Campaign Country Going Green? Danish Government Campaigns for Saving Energy and the Rise of Environmental Concern, c. 1973-1995

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Abstract

This paper investigates more than 20 years of government led attempts to have Danish consumers curb their energy use. Looking at previously unexploited campaign material a number of results emerge, qualifying, the notion of Denmark as a front runner, when it comes to environmental awareness. The first attempts to cut energy consumption came about as a direct consequence of the
international oil crises of 1973-74, and for the following 15 years the government standing committee on energy savings issued a string of energy saving campaigns, fueled entirely by an appeal to common sense household economics and not least a significant portion of patriotism. Environmental justification was almost entirely absent throughout the 1970s and 1980s.
This changed only from 1989 onwards, as government initiatives to curb the ever rising consumption of energy commenced an extensive use of environmental justification.
This paper finally discusses the reason for this greening of government initiated Danish energy saving campaigns, which is seen as an indirect result of the 1987 UN report, Our Common Future. The 1988 general election in Denmark led to the formation of a new center-right government coalition (1988-1990), where recommendations from Our Common Future became part of the new government program. The early 1990s witnessed a rare consensus on promoting environmental sustainability, which extended across traditional left-right party lines.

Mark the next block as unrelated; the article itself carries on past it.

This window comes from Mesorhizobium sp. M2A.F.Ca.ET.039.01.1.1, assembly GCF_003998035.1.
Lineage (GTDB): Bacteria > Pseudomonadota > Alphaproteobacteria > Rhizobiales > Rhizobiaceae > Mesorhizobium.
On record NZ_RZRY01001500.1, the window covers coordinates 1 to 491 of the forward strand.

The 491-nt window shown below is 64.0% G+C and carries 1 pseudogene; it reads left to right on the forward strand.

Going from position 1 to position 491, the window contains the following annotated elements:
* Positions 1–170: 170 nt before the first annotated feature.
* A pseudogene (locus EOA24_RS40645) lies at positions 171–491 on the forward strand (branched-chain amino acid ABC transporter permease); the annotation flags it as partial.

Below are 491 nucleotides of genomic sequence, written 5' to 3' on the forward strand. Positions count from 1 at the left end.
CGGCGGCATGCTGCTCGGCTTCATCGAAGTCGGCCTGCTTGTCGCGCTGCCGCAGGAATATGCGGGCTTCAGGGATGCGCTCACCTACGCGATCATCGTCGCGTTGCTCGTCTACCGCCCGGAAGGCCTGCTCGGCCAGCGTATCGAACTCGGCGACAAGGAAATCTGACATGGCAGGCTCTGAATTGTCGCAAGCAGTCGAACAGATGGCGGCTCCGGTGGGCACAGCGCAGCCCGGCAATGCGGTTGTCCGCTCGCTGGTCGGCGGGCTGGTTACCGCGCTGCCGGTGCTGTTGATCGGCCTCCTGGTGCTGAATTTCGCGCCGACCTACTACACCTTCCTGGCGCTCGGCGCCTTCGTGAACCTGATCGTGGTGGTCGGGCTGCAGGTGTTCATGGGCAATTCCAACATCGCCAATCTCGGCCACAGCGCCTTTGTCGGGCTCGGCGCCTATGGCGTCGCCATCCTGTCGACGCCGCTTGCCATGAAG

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This paper investigates more than 20 years of government led attempts to have Danish consumers curb their energy use. Looking at previously unexploited campaign material a number of results emerge, qualifying, the notion of Denmark as a front runner, when it comes to environmental awareness. The first attempts to cut energy consumption came about as a direct consequence of the
international oil crises of 1973-74, and for the following 15 years the government standing committee on energy savings issued a string of energy saving campaigns, fueled entirely by an appeal to common sense household economics and not least a significant portion of patriotism. Environmental justification was almost entirely absent throughout the 1970s and 1980s.
This changed only from 1989 onwards, as government initiatives to curb the ever rising consumption of energy commenced an extensive use of environmental justification.
This paper finally discusses the reason for this greening of government initiated Danish energy saving campaigns, which is seen as an indirect result of the 1987 UN report, Our Common Future. The 1988 general election in Denmark led to the formation of a new center-right government coalition (1988-1990), where recommendations from Our Common Future became part of the new government program. The early 1990s witnessed a rare consensus on promoting environmental sustainability, which extended across traditional left-right party lines.
Original languageEnglish
Title of host publicationReformer og ressourcer / Reforms and Resources : Rapporter til det 29. Nordiske Historikermøde / Proceedings of the 29th Congress of Nordic Historians
EditorsMartin Dackling, Poul Duedahl, Bo Poulsen
Number of pages41
Volume2
Place of PublicationAalborg
PublisherAalborg Universitetsforlag
Publication date30 Jul 2017
Pages143-183
ISBN (Electronic)978-87-7112-643-3
Publication statusPublished - 30 Jul 2017
Publication categoryResearch
Peer-reviewedYes
EventNordisk historikermøde - AAU, Aalborg, Denmark
Duration: 15 Aug 201718 Aug 2017

Conference

ConferenceNordisk historikermøde
LocationAAU
LandDenmark
ByAalborg
Periode15/08/201718/08/2017
SeriesStudier i historie, arkiver og kulturarv
ISSN2246-2023

    Research areas

  • energy history, environmental history, energy , Campaigns, Denmark, Danish history, Sustainable energy

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